The U.S. dollar drifted higher on Monday in generally thin trading, with many investors on the sidelines ahead of Friday's U.S. nonfarm payrolls report, which could determine the path of the Federal Reserve's monetary policy.
The U.S. Labor Department is expected to report a gain of 690,000 jobs in June, compared with 559,000 in May, and an unemployment rate of 5.7% versus 5.8% in the previous month, according to a Reuters poll of economists.
The dollar has been on an upside trajectory since the outcome of the U.S. central bank's policy meeting earlier this month, with a majority of Fed policymakers pencilling in at least two quarter-percentage-point interest rate increases by the end of 2023.
"The potential for an upside surprise (in the U.S. jobs data) that pulls monetary tapering and tightening expectations forward is looming ever bigger for investors," said Karl Schamotta, chief market strategist at Cambridge Global Payments (NYSE:GPN) in Toronto.
"A number significantly above the 700,000 mark could really get the dollar freight train running, and no one wants to be tied to the tracks if that happens," he added.
Jane Foley, senior FX strategist at Rabobank in London, said, however, that another weak U.S. employment report for June could fail to diminish talk of inflation risks in the world's largest economy as the market now understands that labor supply has been containing the jobs growth recovery.
"This could mean that the U.S. dollar recovers swiftly on any post-payrolls sell-off, and that on a risk-reward basis it may not pay to be short U.S. dollars into the (data's) release," she added.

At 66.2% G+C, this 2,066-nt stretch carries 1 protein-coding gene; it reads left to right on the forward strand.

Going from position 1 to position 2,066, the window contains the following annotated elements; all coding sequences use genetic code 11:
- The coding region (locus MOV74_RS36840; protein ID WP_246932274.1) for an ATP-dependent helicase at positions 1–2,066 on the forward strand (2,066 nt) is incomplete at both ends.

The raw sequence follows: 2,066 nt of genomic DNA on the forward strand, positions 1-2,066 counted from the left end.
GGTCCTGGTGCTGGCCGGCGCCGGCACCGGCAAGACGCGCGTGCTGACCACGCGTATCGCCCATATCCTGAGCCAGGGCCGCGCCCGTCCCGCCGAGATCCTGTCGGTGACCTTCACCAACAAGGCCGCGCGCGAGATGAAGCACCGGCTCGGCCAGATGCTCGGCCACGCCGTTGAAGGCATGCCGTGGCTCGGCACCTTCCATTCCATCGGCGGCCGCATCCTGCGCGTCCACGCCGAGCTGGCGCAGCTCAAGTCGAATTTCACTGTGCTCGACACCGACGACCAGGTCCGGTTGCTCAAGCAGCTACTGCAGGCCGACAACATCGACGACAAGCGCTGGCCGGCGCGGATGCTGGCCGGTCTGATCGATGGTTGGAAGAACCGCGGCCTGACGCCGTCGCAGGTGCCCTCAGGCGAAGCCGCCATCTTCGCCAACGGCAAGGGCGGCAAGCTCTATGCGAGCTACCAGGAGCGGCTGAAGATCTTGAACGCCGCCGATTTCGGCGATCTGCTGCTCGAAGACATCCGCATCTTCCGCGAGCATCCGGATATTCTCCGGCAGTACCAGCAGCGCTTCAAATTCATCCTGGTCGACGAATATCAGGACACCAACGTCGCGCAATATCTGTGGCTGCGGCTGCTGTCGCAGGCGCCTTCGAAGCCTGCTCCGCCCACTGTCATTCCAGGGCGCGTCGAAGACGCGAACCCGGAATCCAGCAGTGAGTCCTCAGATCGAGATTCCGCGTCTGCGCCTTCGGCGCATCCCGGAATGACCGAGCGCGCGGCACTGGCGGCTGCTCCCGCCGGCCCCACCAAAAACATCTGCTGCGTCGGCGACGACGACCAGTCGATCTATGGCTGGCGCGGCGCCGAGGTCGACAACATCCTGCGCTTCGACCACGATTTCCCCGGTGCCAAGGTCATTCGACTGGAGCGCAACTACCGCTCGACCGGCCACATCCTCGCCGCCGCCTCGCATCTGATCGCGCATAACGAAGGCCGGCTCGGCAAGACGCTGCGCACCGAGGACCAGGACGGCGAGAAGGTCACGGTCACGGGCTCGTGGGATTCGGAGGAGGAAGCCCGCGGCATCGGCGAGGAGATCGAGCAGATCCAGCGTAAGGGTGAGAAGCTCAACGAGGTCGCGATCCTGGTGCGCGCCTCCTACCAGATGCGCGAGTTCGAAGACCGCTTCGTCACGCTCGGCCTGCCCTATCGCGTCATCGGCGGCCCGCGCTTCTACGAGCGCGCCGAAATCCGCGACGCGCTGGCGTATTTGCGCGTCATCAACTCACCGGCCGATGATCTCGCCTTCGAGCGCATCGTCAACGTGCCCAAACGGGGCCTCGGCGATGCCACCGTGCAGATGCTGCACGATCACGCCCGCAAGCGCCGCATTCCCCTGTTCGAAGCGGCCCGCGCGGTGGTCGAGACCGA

Softer-than-expected inflation data last week did little to ease concerns about the Fed dialling down its monetary stimulus, as investors pared back bearish dollar bets.
Speculators decreased their net short dollar positions in the latest week, according to U.S. Commodity Futures Trading Commission data.
Francesco Pesole, FX strategist at ING, said in a research note that there has been "fierce re-pricing" of the Fed's rate expectations, which has lifted the dollar across the board.
He added that the euro and sterling, which saw a reduction in net long positions, have carried the brunt of the Fed's rate outlook.
In afternoon trading, the dollar index was up 0.1% at 91.897.
Investors are also looking at U.S. consumer confidence data on Tuesday as well as the Institute for Supply Management's manufacturing index on Thursday for clues as to where interest rates are headed.
The euro was down 0.1% at $1.1923, while euro-dollar implied volatility gauges with a one-year maturity were close to their lowest since March 2020.
Against the yen, the dollar was down 0.2% at 110.57 <jpy=ebs>.</jpy=ebs>
The Australian dollar, seen as a liquid proxy for risk appetite, fell 0.35% on the day to US$0.7565, while the New Zealand dollar slid 0.4% to US$0.7042.
In cryptocurrencies, bitcoin was down 0.9% at $34,388. It showed little reaction to Britain's financial regulator saying that Binance, one of the world's largest crypto exchanges, cannot conduct any regulated activity, and issuing a warning to consumers about the platform. NEW YORK (Reuters)